[lit-ideas] Re: Was William of Ockham parsimonious enough?

  • From: "" <dmarc-noreply@xxxxxxxxxxxxx> (Redacted sender "Jlsperanza" for DMARC)
  • To: lit-ideas@xxxxxxxxxxxxx
  • Date: Sun, 11 Oct 2015 10:19:35 -0400

In a message dated 10/11/2015 6:57:21 A.M. Eastern Daylight Time,
donalmcevoyuk@xxxxxxxxxxx writes:
Sgt. Popper's Lonely Brains Club

McEvoy is being parsimonious. As Geary notes, "What's the good of a club
without a band?"

In The Beatles song, the addition of 'band' can be explained alla Ockham:

(a) it's needed for 'conceptual' reasons
(b) it's needd for 'scanning' reasons ('rhyme' not 'reason').

Geary adds: "The song's arrangement utilizes a rock and roll orientated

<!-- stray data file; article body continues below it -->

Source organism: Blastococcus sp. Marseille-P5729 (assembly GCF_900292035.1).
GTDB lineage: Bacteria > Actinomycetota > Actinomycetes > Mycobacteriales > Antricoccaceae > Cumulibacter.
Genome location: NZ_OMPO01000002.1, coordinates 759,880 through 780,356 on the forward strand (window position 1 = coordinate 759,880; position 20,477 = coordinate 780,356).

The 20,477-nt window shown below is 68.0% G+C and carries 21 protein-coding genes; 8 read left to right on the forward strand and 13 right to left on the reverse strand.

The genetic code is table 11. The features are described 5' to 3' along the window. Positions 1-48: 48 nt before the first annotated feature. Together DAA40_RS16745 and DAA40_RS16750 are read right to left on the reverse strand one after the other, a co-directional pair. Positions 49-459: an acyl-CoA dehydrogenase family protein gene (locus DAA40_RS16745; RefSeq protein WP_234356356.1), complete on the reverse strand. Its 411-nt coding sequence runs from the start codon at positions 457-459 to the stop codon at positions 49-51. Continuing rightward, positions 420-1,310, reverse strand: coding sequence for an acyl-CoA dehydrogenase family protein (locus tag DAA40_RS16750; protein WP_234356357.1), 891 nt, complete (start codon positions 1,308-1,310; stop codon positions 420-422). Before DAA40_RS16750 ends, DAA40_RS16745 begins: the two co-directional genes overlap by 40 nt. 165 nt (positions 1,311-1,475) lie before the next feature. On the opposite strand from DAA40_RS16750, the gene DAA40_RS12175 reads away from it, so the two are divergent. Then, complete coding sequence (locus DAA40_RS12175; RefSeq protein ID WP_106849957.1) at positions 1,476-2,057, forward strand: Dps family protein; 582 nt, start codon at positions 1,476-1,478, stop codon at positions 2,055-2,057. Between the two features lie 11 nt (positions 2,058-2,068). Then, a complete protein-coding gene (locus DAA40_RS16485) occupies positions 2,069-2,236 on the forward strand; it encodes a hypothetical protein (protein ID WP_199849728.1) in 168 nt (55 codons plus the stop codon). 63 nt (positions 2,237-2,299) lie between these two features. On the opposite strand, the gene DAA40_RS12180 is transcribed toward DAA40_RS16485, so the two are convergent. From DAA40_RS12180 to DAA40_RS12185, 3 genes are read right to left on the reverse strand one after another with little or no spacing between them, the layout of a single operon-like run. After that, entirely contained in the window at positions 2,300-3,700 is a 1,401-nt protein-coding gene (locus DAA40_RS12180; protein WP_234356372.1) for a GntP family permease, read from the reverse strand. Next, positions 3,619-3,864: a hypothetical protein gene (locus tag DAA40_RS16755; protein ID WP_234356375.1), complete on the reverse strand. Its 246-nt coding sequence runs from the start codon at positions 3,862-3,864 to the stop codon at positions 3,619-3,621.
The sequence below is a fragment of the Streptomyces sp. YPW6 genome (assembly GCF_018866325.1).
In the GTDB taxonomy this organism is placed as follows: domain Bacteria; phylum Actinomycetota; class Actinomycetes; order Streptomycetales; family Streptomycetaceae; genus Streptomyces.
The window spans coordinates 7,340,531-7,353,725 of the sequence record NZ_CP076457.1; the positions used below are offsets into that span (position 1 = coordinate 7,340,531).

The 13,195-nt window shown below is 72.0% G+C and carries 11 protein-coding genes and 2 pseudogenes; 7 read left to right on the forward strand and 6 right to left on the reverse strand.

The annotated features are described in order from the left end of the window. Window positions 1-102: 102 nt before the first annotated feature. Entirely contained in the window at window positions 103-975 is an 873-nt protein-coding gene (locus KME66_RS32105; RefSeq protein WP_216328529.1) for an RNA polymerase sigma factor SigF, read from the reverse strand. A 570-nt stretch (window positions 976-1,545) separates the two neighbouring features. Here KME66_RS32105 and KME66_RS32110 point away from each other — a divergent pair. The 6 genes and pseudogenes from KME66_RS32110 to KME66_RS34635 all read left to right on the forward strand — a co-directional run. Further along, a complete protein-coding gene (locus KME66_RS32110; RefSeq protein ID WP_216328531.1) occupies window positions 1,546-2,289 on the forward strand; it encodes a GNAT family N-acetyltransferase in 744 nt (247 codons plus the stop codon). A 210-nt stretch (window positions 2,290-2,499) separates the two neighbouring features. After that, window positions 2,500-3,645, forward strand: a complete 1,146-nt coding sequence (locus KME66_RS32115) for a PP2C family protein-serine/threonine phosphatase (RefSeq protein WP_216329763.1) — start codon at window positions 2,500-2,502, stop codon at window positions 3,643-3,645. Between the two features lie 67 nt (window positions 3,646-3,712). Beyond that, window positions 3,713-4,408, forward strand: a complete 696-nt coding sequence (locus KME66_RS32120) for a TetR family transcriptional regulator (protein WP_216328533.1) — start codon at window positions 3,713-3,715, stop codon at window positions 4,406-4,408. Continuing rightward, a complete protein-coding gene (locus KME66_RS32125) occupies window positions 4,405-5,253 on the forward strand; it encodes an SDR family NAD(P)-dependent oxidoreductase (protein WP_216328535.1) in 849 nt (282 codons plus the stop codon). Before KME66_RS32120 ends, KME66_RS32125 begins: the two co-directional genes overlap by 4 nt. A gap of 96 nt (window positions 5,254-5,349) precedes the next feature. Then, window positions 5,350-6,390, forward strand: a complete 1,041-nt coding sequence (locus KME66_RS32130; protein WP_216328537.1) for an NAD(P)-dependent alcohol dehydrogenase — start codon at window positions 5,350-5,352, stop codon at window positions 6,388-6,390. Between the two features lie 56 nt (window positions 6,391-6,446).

Lydian mode chord progression during the introduction and verses that is built
on parallel sevenths, which is the song's strength".

"Sgt. Pepper's Lonely Hearts Club Band (Reprise)" serves as a bookend for
the album and a segue to its finale.

The hard-rocking song was written after the Beatles' assistant, Neil
Aspinall, suggested that since "Sgt. Pepper's Lonely Hearts Club Band" opened
the album, the fictional band should make an appearance near the end.

So, while 'plurarity should not be posited beyond necessity', the "reprise"
here is WITH necessity -- "of sorts", Geary adds -- "You can allways skip
the track".



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